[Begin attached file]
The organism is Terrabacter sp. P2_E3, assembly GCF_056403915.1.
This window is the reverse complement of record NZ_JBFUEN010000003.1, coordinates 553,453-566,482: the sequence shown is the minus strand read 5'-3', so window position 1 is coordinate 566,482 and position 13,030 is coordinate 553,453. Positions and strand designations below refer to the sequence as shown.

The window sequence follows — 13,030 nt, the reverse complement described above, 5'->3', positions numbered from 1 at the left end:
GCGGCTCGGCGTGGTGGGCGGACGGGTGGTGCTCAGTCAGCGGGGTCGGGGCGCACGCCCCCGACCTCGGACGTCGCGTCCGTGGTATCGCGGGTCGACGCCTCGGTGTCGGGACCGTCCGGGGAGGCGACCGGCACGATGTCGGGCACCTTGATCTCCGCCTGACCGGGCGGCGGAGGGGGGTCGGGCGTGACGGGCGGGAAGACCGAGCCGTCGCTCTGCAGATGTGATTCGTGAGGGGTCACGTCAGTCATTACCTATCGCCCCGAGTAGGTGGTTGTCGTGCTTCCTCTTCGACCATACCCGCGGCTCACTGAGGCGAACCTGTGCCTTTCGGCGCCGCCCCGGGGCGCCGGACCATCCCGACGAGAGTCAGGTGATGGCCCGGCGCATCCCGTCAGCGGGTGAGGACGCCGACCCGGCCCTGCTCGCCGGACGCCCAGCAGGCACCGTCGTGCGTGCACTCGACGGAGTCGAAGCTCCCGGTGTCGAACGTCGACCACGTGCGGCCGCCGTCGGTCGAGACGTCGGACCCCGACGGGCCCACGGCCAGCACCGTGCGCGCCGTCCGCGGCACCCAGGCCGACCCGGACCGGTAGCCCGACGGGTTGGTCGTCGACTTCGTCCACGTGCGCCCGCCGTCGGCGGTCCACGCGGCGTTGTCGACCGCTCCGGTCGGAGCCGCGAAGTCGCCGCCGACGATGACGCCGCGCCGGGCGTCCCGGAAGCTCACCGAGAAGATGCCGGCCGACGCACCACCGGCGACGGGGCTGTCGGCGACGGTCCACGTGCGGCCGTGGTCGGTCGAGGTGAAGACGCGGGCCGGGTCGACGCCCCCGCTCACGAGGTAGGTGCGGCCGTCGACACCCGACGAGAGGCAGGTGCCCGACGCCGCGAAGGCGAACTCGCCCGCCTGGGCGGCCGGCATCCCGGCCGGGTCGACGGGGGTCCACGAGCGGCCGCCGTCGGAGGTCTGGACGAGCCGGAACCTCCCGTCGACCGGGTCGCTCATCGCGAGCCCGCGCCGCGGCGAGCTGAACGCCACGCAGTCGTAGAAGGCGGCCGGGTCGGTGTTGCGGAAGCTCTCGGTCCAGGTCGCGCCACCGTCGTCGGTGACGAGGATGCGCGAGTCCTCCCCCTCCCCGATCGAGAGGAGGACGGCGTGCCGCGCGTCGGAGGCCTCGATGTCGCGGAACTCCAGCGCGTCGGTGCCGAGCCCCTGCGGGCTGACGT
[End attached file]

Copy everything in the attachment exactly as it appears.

The organism is Terrabacter sp. P2_E3, assembly GCF_056403915.1.
This window is the reverse complement of record NZ_JBFUEN010000003.1, coordinates 553,453-566,482: the sequence shown is the minus strand read 5'-3', so window position 1 is coordinate 566,482 and position 13,030 is coordinate 553,453. Positions and strand designations below refer to the sequence as shown.

The window sequence follows — 13,030 nt, the reverse complement described above, 5'->3', positions numbered from 1 at the left end:
GCGGCTCGGCGTGGTGGGCGGACGGGTGGTGCTCAGTCAGCGGGGTCGGGGCGCACGCCCCCGACCTCGGACGTCGCGTCCGTGGTATCGCGGGTCGACGCCTCGGTGTCGGGACCGTCCGGGGAGGCGACCGGCACGATGTCGGGCACCTTGATCTCCGCCTGACCGGGCGGCGGAGGGGGGTCGGGCGTGACGGGCGGGAAGACCGAGCCGTCGCTCTGCAGATGTGATTCGTGAGGGGTCACGTCAGTCATTACCTATCGCCCCGAGTAGGTGGTTGTCGTGCTTCCTCTTCGACCATACCCGCGGCTCACTGAGGCGAACCTGTGCCTTTCGGCGCCGCCCCGGGGCGCCGGACCATCCCGACGAGAGTCAGGTGATGGCCCGGCGCATCCCGTCAGCGGGTGAGGACGCCGACCCGGCCCTGCTCGCCGGACGCCCAGCAGGCACCGTCGTGCGTGCACTCGACGGAGTCGAAGCTCCCGGTGTCGAACGTCGACCACGTGCGGCCGCCGTCGGTCGAGACGTCGGACCCCGACGGGCCCACGGCCAGCACCGTGCGCGCCGTCCGCGGCACCCAGGCCGACCCGGACCGGTAGCCCGACGGGTTGGTCGTCGACTTCGTCCACGTGCGCCCGCCGTCGGCGGTCCACGCGGCGTTGTCGACCGCTCCGGTCGGAGCCGCGAAGTCGCCGCCGACGATGACGCCGCGCCGGGCGTCCCGGAAGCTCACCGAGAAGATGCCGGCCGACGCACCACCGGCGACGGGGCTGTCGGCGACGGTCCACGTGCGGCCGTGGTCGGTCGAGGTGAAGACGCGGGCCGGGTCGACGCCCCCGCTCACGAGGTAGGTGCGGCCGTCGACACCCGACGAGAGGCAGGTGCCCGACGCCGCGAAGGCGAACTCGCCCGCCTGGGCGGCCGGCATCCCGGCCGGGTCGACGGGGGTCCACGAGCGGCCGCCGTCGGAGGTCTGGACGAGCCGGAACCTCCCGTCGACCGGGTCGCTCATCGCGAGCCCGCGCCGCGGCGAGCTGAACGCCACGCAGTCGTAGAAGGCGGCCGGGTCGGTGTTGCGGAAGCTCTCGGTCCAGGTCGCGCCACCGTCGTCGGTGACGAGGATGCGCGAGTCCTCCCCCTCCCCGATCGAGAGGAGGACGGCGTGCCGCGCGTCGGAGGCCTCGATGTCGCGGAACTCCAGCGCGTCGGTGCCGAGCCCCTGCGGGCTGACGT